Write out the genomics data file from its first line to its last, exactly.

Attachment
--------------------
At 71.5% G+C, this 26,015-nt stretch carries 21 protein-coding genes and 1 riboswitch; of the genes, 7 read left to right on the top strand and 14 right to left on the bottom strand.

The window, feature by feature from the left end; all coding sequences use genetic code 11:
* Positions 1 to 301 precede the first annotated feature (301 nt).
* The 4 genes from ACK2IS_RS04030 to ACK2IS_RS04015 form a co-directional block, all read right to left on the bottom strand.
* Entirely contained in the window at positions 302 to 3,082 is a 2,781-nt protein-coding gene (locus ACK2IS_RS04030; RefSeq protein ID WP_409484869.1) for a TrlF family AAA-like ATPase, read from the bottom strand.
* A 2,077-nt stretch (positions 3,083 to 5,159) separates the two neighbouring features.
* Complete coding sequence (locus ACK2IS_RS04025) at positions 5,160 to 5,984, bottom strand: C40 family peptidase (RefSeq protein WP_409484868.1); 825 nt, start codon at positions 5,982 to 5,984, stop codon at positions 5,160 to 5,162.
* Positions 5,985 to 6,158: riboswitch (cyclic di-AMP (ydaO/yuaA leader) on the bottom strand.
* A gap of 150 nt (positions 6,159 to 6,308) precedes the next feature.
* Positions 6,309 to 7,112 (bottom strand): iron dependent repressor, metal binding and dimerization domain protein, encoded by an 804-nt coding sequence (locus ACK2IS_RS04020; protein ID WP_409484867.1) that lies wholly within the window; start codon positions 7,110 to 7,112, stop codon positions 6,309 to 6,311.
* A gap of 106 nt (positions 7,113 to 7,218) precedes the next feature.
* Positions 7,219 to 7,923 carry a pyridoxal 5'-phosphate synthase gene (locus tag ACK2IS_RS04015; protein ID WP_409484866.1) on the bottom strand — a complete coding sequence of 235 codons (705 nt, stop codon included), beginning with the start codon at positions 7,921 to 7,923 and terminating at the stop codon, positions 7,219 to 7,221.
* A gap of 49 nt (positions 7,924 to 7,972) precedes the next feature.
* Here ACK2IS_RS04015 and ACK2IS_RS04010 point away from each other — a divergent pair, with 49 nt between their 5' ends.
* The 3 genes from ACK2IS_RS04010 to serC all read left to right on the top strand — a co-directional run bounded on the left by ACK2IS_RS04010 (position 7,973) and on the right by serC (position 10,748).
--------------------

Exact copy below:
At 71.5% G+C, this 26,015-nt stretch carries 21 protein-coding genes and 1 riboswitch; of the genes, 7 read left to right on the top strand and 14 right to left on the bottom strand.

The window, feature by feature from the left end; all coding sequences use genetic code 11:
* Positions 1 to 301 precede the first annotated feature (301 nt).
* The 4 genes from ACK2IS_RS04030 to ACK2IS_RS04015 form a co-directional block, all read right to left on the bottom strand.
* Entirely contained in the window at positions 302 to 3,082 is a 2,781-nt protein-coding gene (locus ACK2IS_RS04030; RefSeq protein ID WP_409484869.1) for a TrlF family AAA-like ATPase, read from the bottom strand.
* A 2,077-nt stretch (positions 3,083 to 5,159) separates the two neighbouring features.
* Complete coding sequence (locus ACK2IS_RS04025) at positions 5,160 to 5,984, bottom strand: C40 family peptidase (RefSeq protein WP_409484868.1); 825 nt, start codon at positions 5,982 to 5,984, stop codon at positions 5,160 to 5,162.
* Positions 5,985 to 6,158: riboswitch (cyclic di-AMP (ydaO/yuaA leader) on the bottom strand.
* A gap of 150 nt (positions 6,159 to 6,308) precedes the next feature.
* Positions 6,309 to 7,112 (bottom strand): iron dependent repressor, metal binding and dimerization domain protein, encoded by an 804-nt coding sequence (locus ACK2IS_RS04020; protein ID WP_409484867.1) that lies wholly within the window; start codon positions 7,110 to 7,112, stop codon positions 6,309 to 6,311.
* A gap of 106 nt (positions 7,113 to 7,218) precedes the next feature.
* Positions 7,219 to 7,923 carry a pyridoxal 5'-phosphate synthase gene (locus tag ACK2IS_RS04015; protein ID WP_409484866.1) on the bottom strand — a complete coding sequence of 235 codons (705 nt, stop codon included), beginning with the start codon at positions 7,921 to 7,923 and terminating at the stop codon, positions 7,219 to 7,221.
* A gap of 49 nt (positions 7,924 to 7,972) precedes the next feature.
* Here ACK2IS_RS04015 and ACK2IS_RS04010 point away from each other — a divergent pair, with 49 nt between their 5' ends.
* The 3 genes from ACK2IS_RS04010 to serC all read left to right on the top strand — a co-directional run bounded on the left by ACK2IS_RS04010 (position 7,973) and on the right by serC (position 10,748).